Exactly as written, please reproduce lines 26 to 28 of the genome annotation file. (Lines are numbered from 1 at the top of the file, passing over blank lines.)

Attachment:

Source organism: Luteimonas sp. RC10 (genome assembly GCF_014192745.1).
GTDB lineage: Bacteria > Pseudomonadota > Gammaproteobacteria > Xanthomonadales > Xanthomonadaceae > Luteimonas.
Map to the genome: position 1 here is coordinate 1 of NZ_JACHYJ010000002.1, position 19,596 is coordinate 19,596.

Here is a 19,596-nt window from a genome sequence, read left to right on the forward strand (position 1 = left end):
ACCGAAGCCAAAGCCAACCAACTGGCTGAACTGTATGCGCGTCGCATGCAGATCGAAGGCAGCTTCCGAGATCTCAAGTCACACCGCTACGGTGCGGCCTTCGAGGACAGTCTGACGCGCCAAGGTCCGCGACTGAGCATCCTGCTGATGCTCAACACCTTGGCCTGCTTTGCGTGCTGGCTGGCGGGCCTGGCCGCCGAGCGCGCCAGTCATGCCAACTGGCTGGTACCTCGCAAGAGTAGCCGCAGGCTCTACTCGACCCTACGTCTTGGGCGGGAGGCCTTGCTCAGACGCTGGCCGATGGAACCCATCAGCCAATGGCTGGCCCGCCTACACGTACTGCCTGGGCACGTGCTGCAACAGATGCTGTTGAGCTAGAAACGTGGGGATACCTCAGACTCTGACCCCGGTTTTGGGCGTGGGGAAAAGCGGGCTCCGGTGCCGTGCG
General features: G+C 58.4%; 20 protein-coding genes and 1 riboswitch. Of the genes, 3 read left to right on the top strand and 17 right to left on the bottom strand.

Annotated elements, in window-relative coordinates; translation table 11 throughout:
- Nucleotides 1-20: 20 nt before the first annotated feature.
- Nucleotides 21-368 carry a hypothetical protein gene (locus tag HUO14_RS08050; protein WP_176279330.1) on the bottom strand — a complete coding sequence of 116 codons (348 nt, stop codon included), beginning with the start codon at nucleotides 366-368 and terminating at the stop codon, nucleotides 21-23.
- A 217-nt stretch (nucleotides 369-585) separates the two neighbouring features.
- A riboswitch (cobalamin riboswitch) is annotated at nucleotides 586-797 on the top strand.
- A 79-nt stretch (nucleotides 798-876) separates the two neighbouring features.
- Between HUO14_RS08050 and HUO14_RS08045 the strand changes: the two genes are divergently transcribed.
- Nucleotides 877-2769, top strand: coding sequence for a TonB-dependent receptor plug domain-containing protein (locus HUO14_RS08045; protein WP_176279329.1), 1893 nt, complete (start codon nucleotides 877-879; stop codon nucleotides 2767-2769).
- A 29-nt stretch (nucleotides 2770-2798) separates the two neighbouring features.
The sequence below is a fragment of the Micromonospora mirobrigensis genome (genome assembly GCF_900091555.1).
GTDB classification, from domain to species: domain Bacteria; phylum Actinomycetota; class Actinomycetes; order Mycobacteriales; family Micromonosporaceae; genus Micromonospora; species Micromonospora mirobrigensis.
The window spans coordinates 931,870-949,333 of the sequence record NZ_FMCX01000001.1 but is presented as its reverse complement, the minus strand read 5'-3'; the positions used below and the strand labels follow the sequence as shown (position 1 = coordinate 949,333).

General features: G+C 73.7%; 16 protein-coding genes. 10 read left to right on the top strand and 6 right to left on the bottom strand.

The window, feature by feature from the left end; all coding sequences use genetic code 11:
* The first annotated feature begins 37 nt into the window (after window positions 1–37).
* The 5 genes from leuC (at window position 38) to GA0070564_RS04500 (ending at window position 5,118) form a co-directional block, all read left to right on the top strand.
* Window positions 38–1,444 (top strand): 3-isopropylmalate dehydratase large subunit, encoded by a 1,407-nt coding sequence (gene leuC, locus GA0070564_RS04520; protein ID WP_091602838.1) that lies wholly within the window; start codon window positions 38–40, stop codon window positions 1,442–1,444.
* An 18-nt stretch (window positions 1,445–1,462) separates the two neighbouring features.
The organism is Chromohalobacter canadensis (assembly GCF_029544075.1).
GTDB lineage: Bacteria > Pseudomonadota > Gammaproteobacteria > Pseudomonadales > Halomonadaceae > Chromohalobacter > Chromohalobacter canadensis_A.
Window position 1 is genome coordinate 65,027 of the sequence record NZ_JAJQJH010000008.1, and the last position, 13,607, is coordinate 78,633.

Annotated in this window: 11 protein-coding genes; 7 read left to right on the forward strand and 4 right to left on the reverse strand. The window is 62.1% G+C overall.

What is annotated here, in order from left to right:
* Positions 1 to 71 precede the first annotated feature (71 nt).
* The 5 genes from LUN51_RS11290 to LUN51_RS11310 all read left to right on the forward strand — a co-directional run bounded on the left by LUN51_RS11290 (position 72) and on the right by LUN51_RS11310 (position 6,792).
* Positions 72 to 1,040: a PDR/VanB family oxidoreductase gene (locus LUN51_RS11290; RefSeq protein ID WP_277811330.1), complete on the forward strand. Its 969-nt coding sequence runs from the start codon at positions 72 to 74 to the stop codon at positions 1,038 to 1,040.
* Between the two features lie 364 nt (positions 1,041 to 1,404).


GTDB lineage: Bacteria > Pseudomonadota > Gammaproteobacteria > Pseudomonadales > Halomonadaceae > Chromohalobacter > Chromohalobacter canadensis_A.
Window position 1 is genome coordinate 65,027 of the sequence record NZ_JAJQJH010000008.1, and the last position, 13,607, is coordinate 78,633.

Annotated in this window: 11 protein-coding genes; 7 read left to right on the forward strand and 4 right to left on the reverse strand. The window is 62.1% G+C overall.